I could blame the decreasing number of students in GSW for that, but while that does contribute to the situation, it is my attitude which changed. Simply put, I became more focused on what an ideal session is like than on how to foster such an ideal session. For peer tutoring (and I think teaching in general), it’s best if the students talk to each other and exchange ideas. Not because there’s a barrier, however small, between facilitator and student, but also because students are much closer in mindset than the facilitator. Sharing how they approach problems allows everyone to reformulate the question, and perhaps find a perspective which helps them most easily understand. And therefore, in an ideal session (I remember I had one absolutely perfect session back in my first year), the facilitator mostly listens while the students teach each other, only stepping in if everyone is stuck.
My mistake is that I allowed my non-participation become status quo, without adapting to whether the students were discussion. This turns what should be a discussion into something worse than a lecture – it turns into a self study. I forgot that getting that initial engagement takes work, and an ice breaker – even if it seems silly – is part of that work. Instead of leading the students through problems until they have developed the confidence to discuss among themselves, I have just been letting them work.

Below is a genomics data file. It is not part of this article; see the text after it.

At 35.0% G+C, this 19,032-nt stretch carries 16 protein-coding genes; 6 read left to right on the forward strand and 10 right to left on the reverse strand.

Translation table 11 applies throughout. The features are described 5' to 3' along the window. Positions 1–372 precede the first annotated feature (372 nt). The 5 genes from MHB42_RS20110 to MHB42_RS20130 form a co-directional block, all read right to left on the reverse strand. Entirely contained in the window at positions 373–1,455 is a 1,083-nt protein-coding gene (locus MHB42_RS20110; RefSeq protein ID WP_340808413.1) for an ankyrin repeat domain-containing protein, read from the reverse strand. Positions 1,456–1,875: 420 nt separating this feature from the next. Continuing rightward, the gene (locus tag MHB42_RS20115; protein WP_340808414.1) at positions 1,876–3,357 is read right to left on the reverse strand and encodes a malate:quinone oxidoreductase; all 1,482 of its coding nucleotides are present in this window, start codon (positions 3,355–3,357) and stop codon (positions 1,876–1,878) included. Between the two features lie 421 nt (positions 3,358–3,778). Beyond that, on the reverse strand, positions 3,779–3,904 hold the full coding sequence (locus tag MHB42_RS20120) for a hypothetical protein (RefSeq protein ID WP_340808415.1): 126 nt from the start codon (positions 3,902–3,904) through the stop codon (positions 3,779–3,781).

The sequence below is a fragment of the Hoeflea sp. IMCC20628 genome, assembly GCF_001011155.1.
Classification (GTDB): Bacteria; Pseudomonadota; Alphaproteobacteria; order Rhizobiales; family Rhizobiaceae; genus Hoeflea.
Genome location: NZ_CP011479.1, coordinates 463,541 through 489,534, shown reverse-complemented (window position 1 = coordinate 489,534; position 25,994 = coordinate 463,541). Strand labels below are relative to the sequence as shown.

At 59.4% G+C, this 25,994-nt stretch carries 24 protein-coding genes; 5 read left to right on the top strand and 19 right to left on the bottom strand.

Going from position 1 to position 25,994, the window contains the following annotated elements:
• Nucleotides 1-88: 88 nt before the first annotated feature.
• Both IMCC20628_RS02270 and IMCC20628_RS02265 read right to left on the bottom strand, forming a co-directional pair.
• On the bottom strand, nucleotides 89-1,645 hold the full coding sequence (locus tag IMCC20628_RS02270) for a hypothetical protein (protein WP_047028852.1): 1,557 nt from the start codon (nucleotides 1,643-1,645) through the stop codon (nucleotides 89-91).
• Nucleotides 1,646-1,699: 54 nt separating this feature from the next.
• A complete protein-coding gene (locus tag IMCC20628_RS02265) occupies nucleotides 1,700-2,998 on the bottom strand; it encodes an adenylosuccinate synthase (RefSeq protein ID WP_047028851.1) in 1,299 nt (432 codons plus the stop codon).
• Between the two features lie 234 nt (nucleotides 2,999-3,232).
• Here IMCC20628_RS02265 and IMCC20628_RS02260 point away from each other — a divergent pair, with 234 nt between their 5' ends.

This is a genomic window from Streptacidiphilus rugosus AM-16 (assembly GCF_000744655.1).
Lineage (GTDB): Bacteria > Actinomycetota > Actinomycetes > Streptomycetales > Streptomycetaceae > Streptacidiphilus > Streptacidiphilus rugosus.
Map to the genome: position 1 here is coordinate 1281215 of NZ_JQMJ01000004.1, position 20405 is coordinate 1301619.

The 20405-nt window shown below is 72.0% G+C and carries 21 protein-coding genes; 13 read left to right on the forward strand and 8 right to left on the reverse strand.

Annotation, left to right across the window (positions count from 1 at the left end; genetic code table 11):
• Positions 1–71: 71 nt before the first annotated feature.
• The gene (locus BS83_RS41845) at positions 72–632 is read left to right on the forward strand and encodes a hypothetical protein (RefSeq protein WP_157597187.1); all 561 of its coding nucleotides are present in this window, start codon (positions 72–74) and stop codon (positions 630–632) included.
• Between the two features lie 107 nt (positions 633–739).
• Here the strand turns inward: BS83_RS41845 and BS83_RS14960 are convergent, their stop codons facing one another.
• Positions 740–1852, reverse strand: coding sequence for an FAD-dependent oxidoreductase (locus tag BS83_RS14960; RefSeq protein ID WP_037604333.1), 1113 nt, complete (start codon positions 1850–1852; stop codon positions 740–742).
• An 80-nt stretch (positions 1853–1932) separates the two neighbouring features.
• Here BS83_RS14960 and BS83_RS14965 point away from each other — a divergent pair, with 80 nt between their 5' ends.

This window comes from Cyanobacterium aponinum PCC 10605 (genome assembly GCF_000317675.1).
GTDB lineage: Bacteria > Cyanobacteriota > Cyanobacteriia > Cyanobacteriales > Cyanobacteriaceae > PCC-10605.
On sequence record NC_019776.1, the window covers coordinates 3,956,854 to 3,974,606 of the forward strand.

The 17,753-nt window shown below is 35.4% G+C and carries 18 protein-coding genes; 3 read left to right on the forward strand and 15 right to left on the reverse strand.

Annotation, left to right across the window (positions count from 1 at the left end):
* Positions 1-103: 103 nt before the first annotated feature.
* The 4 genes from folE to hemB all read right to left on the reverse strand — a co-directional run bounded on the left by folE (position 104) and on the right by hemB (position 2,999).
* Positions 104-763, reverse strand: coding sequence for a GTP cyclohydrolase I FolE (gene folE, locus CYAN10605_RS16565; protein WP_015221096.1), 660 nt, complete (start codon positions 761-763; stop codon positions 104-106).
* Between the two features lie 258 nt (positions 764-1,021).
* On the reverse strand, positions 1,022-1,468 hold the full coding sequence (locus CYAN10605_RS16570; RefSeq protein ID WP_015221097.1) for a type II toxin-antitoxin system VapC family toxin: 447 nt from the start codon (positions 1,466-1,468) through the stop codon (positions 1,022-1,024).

I just finished Ken Bain’s What the Best College Teachers Do, and while it wasn’t a ten point plan to better teaching (which would have been bound to failure), I did get some insight into what I’ve been neglecting. The main thing I learned is that even though you may be going through the same motions, your relationship with you students depends as your attitude as well, and without that the same motion just doesn’t work. My personal example of that is offering to stay after the session to help. The first year, I’ve had students ask me more questions afterwards, and that had led me to know more about them and their background as well. Lately though, although I still make the same offer, no students take me up on it. This is because I haven’t gained their trust (note: this is different from them not trusting me enough). When I started GSW, I cared a lot more about what the students are thinking and how they are feeling about the material and the session itself. In my personal journal I have written short evaluations of the students after the first couple sessions, noting how they’re reacting to me, and how I can draw them out more. I actually cared about their answer to the customary “how was your week?” – it wasn’t just a greeting, but a semi-serious attempt to know more about the students. This mutual understanding and trust, although not reflected in the students’ attendance records or grades, paves the way to the autonomous learning I described.